Using Kudzu for alcoholism treatment is becoming more and more popular for those wishing to avoid medications such as Librium and others when detoxing their bodies of their alcohol dependence. Detoxing safely is often a necessary step for those who are severely addicted to alcohol, since often the withdrawal symptoms can be dangerous and even fatal.
Many medical centers are available where you can go in for help for treating withdrawal symptoms – but unless you also treat your emotional dependence on alcohol, it is likely that even with the aid of withdrawal and alcohol detox medications and supplements you will find yourself in a vicious cycle of trying to quit alcohol unsuccessfully.
Kudzu, a natural herb, is gaining more attention as being an alternative natural treatment to quitting drinking effectively. This is not a new herb, it like most other plants and herbs has been around for thousands of years and known for its ability to help with alcohol blood concentration.
Kudzu is a woody vine that originated in Japan and China before being introduced to the United States where the climate was perfect for it to grow “like a weed”. It is a flowering vine, and the leaves, roots, and flowers are completely edible.
It has been used to treat hangovers and as a means of making a person crave less alcohol, though in traditional Chinese medicine it is also believed to be helpful in treating migraines, allergies, diarrhea and even be a possible anti-cancer agent.
Because Kudzu is an herb and not a traditional pharmaceutical, it naturally does not come with FDA approval for treatment of alcoholism. It is believed to reduce the blood alcohol concentration which helps an alcoholic lower their drinking consumption without experiencing the same withdrawal or cravings as they would by quitting drinking cold turkey.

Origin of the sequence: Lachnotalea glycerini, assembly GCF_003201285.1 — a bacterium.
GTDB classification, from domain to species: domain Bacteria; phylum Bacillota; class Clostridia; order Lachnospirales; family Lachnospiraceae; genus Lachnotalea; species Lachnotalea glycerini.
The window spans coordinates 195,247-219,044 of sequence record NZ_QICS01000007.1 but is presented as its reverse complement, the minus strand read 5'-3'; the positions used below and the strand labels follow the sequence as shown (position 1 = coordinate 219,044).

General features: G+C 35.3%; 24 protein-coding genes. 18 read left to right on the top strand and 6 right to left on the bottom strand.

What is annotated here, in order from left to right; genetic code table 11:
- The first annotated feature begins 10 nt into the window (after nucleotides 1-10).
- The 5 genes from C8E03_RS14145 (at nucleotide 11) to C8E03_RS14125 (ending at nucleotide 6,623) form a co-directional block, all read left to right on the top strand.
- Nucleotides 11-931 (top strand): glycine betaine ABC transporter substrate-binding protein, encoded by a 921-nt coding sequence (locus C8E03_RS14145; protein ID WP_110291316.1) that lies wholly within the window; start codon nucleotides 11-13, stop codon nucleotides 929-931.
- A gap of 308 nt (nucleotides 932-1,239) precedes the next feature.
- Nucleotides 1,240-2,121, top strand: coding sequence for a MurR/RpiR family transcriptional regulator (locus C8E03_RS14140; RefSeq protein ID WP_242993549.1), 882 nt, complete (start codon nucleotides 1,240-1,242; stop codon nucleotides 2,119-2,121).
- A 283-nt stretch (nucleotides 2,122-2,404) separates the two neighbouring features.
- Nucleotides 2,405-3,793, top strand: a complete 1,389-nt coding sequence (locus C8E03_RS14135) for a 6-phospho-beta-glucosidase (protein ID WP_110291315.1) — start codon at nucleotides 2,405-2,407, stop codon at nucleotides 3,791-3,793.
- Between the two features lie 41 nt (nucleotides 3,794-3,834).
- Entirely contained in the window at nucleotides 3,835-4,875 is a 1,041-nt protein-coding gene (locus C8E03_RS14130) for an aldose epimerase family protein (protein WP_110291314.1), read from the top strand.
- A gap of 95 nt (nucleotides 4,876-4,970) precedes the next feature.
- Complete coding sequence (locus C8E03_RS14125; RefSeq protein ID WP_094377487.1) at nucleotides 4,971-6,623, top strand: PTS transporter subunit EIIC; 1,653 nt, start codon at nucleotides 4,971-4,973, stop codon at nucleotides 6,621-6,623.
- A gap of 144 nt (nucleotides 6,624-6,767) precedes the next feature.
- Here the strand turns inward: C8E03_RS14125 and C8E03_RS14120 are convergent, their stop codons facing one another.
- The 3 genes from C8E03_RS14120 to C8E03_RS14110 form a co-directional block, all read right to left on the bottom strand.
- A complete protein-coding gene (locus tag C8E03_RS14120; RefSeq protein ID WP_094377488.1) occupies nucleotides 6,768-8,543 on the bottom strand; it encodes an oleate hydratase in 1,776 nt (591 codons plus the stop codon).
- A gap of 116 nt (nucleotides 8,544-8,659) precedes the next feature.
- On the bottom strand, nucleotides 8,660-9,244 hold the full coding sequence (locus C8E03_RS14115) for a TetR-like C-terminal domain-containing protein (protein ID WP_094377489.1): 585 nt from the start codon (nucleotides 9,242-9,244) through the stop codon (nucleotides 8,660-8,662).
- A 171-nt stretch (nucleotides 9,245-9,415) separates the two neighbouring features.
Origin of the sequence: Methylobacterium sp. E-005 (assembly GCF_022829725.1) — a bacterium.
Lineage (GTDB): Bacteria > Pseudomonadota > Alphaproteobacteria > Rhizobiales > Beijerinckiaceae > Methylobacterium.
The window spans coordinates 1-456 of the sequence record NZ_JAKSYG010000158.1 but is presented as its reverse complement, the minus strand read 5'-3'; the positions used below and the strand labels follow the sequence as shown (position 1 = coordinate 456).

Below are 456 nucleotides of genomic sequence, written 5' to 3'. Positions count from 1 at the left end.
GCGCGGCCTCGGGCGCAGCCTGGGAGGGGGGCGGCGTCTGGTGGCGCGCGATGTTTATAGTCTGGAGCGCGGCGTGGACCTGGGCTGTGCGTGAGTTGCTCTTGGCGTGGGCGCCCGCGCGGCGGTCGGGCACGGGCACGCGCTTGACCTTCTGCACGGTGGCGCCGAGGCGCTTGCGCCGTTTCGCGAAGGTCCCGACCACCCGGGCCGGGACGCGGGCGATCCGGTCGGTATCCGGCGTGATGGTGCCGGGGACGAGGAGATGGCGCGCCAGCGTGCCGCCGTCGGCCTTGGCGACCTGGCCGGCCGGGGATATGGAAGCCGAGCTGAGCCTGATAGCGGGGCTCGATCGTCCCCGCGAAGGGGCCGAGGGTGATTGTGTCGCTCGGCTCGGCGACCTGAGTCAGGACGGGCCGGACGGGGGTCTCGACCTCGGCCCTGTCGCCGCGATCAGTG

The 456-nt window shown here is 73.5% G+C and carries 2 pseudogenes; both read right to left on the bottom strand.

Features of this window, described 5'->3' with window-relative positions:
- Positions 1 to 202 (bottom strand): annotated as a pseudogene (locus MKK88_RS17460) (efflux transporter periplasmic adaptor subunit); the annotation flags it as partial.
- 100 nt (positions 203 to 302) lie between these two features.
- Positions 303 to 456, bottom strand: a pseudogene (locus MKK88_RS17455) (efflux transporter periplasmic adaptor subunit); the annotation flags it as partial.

This herb is believed to reduce blood alcohol concentration, making it helpful in lowering the body’s resistance and dependence on alcohol.
Before you decide to try taking Kudzu to treat alcoholism, it is critical for you discuss it with your doctor and/or an experienced drug and alcohol counselor. Remember that going through alcohol withdrawal can be fatal – and so misuse of Kudzu could cause more discomfort or enable a drinking problem even further. However, for most people who are not quite yet at a severe level of alcohol abuse (drinking less than 12 servings of alcohol per week), it may be of benefit for those wishing to reduce and quit drinking alcohol on their own.
Kudzu, while it may or may not be a cure for alcoholism, also does not offer the mental therapy that is often necessary to completely overcome alcohol addiction and cravings. It does not treat the habits or underlying issues that may be causing the alcoholic to drink in the first place. So while Kudzu may be effective as a natural herbal supplement in helping with alcohol cravings, it alone is unlikely to cure alcoholism. To effectively quit drinking for good, knowing how to cope with stress, deal with temptation, and satisfy cravings without the use of herbs or taking a drink is necessary.
Have any experiences with Kudzu and Alcoholism? Share your thoughts in the comments below.